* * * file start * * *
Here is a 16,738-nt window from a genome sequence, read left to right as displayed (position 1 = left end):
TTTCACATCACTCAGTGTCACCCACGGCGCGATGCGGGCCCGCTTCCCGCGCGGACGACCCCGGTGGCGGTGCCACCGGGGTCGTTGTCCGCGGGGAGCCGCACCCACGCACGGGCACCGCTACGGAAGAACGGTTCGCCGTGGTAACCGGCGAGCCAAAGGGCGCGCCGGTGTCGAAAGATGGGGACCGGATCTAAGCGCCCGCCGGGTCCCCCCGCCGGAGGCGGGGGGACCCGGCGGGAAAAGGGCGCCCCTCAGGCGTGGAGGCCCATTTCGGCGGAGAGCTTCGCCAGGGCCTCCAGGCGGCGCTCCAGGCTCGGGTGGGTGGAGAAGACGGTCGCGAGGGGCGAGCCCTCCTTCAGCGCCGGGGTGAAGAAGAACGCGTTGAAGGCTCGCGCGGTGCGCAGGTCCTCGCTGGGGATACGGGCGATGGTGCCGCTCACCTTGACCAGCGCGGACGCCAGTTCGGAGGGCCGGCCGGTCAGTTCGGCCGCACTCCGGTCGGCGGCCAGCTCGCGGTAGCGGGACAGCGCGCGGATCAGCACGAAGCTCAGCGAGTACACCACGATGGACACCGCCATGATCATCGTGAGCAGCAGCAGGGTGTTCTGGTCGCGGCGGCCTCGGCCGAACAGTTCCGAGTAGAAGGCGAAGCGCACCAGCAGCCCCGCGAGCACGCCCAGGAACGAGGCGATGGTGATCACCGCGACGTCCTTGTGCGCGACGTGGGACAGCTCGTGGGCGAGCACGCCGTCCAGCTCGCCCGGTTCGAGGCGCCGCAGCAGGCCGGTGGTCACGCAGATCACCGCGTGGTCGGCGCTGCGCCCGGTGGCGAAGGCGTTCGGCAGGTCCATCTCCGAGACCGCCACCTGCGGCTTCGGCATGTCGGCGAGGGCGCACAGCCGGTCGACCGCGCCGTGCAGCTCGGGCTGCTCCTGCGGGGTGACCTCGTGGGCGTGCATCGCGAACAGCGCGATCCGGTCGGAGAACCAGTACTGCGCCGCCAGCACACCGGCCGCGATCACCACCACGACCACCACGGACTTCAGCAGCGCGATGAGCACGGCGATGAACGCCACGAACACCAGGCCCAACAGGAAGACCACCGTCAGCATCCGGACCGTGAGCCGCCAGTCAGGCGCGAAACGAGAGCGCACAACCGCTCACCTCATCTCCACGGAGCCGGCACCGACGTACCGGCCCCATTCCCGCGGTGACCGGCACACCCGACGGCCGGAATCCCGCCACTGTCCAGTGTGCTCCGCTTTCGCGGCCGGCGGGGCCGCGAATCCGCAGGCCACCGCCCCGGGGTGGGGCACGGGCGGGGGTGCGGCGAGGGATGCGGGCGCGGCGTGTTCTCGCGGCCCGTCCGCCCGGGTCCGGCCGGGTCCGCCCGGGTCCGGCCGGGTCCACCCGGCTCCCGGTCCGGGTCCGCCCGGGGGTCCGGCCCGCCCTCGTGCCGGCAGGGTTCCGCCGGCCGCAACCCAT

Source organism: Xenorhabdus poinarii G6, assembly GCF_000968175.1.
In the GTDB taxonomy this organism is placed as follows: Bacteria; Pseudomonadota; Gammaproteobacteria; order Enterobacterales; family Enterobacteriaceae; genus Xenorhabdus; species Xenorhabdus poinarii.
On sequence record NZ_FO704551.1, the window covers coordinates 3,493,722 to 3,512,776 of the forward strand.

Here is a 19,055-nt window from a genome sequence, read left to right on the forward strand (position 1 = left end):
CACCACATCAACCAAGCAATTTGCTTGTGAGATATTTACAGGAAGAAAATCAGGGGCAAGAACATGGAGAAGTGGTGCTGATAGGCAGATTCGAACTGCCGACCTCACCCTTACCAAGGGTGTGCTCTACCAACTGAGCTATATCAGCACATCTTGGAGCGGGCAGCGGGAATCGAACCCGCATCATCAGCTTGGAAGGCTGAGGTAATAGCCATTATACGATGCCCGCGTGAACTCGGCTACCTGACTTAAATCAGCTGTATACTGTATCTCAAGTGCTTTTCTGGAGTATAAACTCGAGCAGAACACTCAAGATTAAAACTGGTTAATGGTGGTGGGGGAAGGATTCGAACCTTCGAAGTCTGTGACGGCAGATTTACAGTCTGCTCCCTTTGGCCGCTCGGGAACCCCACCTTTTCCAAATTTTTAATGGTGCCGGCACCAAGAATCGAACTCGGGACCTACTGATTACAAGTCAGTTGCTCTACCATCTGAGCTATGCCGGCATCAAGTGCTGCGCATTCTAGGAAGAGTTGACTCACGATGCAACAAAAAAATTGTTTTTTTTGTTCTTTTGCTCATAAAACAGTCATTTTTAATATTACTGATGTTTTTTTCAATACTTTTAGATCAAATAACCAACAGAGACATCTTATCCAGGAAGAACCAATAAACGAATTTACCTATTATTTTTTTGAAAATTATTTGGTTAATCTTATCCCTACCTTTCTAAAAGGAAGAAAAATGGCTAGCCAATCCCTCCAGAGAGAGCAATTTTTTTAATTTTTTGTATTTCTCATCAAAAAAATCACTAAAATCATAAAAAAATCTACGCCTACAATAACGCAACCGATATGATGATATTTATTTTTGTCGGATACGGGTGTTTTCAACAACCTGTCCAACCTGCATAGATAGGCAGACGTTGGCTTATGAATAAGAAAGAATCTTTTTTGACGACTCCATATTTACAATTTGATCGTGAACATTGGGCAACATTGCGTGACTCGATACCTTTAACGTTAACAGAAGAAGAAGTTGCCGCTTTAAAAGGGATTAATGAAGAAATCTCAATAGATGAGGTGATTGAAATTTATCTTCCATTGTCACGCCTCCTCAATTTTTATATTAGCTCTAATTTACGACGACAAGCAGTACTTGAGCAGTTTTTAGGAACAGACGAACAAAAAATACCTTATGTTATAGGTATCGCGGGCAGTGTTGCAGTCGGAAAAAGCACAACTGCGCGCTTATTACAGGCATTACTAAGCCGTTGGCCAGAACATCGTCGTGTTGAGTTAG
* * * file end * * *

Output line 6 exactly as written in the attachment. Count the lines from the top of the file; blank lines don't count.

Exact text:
Here is a 19,055-nt window from a genome sequence, read left to right on the forward strand (position 1 = left end):